Major League Right Fielders – Who Were the Best of the 1960s?

January 4, 2011

It would be hard to imagine any decade having a better collections of right fielders than the ones that played during the 1960s. Dominating in the batter’s box and in the field, the players in this list strung together one productive season after another during the 1960s.

Here are the 10 best right fielders from the 1960s. They would have been stars in any decade.

1. Hank Aaron -  Aaron’s performance in the 1960s was as outstanding and consistent as any period in his career. He hit over .300 in 8 different seasons during the decade, and scored at least 100 runs in 9 out of the 10 years. Aaron retired with more home runs (755), RBIs (2,297), extra-base hits (1,477) and total bases (6,856) than anyone else who ever played the game.

2. Roberto Clemente – Clemente won his first batting title in 1961 with a .351 average, and followed up with batting titles in 1964 (.339), 1965 (.329) and 1967 (.357). Never considered a power hitter, Clemente’s highest single-season home run total came in 1966 when he belted 29 home runs and drove in 119 runs. He was voted National League Most Valuable Player that year.

3. Frank Robinson – Robinson was the first player to win the MVP in each league. In 1961, he batted .323 with 37 home runs and 124 RBIs to win the National League Most Valuable Player award. His offensive numbers were even better the next year: 39 home runs, 136 RBIs and a .342 batting average. Robinson had a monster year in 1966, winning the American League Triple Crown with a .316 batting average, 49 home runs (tops in the majors) and 122 RBIs for his second MVP.

4. Roger Maris – A dead-pull hitter, Maris launched 39 home runs in 1960, batting .283 and leading the American League in RBIs (112) and slugging percentage (.581). His performance earned him the American League Most Valuable Player award. Beyond his 61 home runs in 1961, Maris led the majors in runs (132 – tied with Mantle), RBIs (142) and total bases (366). That performance earned him his second MVP.

5. Al Kaline – During the 1960s, you could count on Kaline for 20+ home runs, 80+ RBIs and a batting average around .300 year in and year out. His best season during the 1960s came in 1963, when he batted .312 with 27 home runs and 101 RBIs. A superb outfielder, Kaline won 7 consecutive Gold Gloves from 1961 to 1967, and earned 10 overall in his career.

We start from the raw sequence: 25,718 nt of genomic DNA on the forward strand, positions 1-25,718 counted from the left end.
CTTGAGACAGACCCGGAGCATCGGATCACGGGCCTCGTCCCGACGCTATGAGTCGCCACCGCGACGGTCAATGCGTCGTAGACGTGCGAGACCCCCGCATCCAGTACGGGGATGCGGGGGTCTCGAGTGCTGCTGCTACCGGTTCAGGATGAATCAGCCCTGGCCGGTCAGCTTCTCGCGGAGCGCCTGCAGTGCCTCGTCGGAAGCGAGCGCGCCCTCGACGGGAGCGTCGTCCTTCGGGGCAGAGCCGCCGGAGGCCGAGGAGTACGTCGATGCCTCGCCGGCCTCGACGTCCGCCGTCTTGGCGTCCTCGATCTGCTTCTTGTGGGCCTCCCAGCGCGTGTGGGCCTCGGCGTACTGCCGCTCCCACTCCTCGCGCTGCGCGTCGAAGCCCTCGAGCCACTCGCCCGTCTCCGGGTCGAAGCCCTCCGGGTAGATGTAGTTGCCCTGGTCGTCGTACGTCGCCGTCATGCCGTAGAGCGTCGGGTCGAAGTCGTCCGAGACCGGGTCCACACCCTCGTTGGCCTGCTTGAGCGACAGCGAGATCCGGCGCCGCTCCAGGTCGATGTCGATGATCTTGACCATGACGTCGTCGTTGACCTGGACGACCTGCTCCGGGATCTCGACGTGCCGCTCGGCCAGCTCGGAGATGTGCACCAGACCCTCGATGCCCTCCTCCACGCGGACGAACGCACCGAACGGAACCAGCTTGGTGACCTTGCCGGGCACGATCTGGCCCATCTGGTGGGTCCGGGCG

6. Tony Oliva – His outstanding rookie year of 1964 saw Oliva lead the American League in 5 different offensive categories: hits (217), runs (109), doubles (43), total bases (374) and batting average (.323).  Oliva followed by repeating as batting champion in 1965 with a .321 average. He also led the league again in hits, as he would do 2 more times in his career. Oliva won his 3rd batting title in 1971, with a career-best .337 average.

7. Tony Conigliaro – As Boston’s starting right fielder in 1964, Conigliaro hit .290 with 54 RBIs and set major league records for a teenager with 24 home runs and a .530 slugging average. In 1965, His 32 home runs in 1965 were tops in the American League, and he followed in 1966 with 28 home runs and 93 RBIs. By mid-August of 1967, he already had 20 home runs and 67 RBIs when he was struck in the face by a pitched ball. Because of persisting problems with his vision, Conigliaro didn’t play again until his “Comeback Player of the Year” season in 1969, when he hit 20 home runs with 82 RBIs.

8. Rusty Staub – Rusty Staub played outfield and first base for the Houston Astros and Montreal Expos. His best year for the Astros was 1967 when he hit .333 and led the majors with 44 doubles. Traded to Montreal in 1969, Staub hit .302 for the Expos that year. He was a .279 lifetime hitter over a 23-year career, collecting 2,716 hits.

9. Johnny Callison – Callison’s best season was 1964, when he hit .274 with 31 home runs and 104 RBIs, finishing second in the MVP balloting that year. He followed up in 1965 with 32 home runs and 101 RBIs, leading the league in triples with 16. His 40 doubles in 1966 were a league best. Callison also twice led the National League in outfielder assists.

10. Bob Allison – A Minnesota Twins outfielder, Allison hit 256 home runs in a 13-year major league career. In 1963, he led the American League in runs scored with 99. Between 1961 and 1964, he averaged 31 home runs and 96 RBIs per season.

A life-long baseball fan, Carroll Conklin (aka Hardball Bob) is the founder of 1960s Baseball, dedicated to celebrating the players and teams that made the 1960s baseball’s real golden age.

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